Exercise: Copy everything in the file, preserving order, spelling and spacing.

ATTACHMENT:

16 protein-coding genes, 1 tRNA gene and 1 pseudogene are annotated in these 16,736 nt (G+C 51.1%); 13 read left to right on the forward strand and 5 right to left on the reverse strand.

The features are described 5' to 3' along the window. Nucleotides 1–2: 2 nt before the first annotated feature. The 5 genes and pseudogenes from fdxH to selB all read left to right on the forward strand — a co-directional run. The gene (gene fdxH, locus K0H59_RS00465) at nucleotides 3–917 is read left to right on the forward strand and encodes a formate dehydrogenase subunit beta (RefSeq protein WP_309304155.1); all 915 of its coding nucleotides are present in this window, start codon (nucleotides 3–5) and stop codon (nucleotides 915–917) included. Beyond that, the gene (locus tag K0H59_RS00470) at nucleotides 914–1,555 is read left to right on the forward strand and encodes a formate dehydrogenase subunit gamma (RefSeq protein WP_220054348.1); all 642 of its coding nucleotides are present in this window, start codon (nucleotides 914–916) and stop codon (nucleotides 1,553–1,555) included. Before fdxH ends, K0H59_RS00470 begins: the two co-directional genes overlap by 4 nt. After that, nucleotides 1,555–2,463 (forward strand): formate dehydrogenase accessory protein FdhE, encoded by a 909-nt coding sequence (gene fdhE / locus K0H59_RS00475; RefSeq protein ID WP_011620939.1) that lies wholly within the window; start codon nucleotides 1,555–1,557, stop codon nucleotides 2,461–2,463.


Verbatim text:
16 protein-coding genes, 1 tRNA gene and 1 pseudogene are annotated in these 16,736 nt (G+C 51.1%); 13 read left to right on the forward strand and 5 right to left on the reverse strand.

The features are described 5' to 3' along the window. Nucleotides 1–2: 2 nt before the first annotated feature. The 5 genes and pseudogenes from fdxH to selB all read left to right on the forward strand — a co-directional run. The gene (gene fdxH, locus K0H59_RS00465) at nucleotides 3–917 is read left to right on the forward strand and encodes a formate dehydrogenase subunit beta (RefSeq protein WP_309304155.1); all 915 of its coding nucleotides are present in this window, start codon (nucleotides 3–5) and stop codon (nucleotides 915–917) included. Beyond that, the gene (locus tag K0H59_RS00470) at nucleotides 914–1,555 is read left to right on the forward strand and encodes a formate dehydrogenase subunit gamma (RefSeq protein WP_220054348.1); all 642 of its coding nucleotides are present in this window, start codon (nucleotides 914–916) and stop codon (nucleotides 1,553–1,555) included. Before fdxH ends, K0H59_RS00470 begins: the two co-directional genes overlap by 4 nt. After that, nucleotides 1,555–2,463 (forward strand): formate dehydrogenase accessory protein FdhE, encoded by a 909-nt coding sequence (gene fdhE / locus K0H59_RS00475; RefSeq protein ID WP_011620939.1) that lies wholly within the window; start codon nucleotides 1,555–1,557, stop codon nucleotides 2,461–2,463.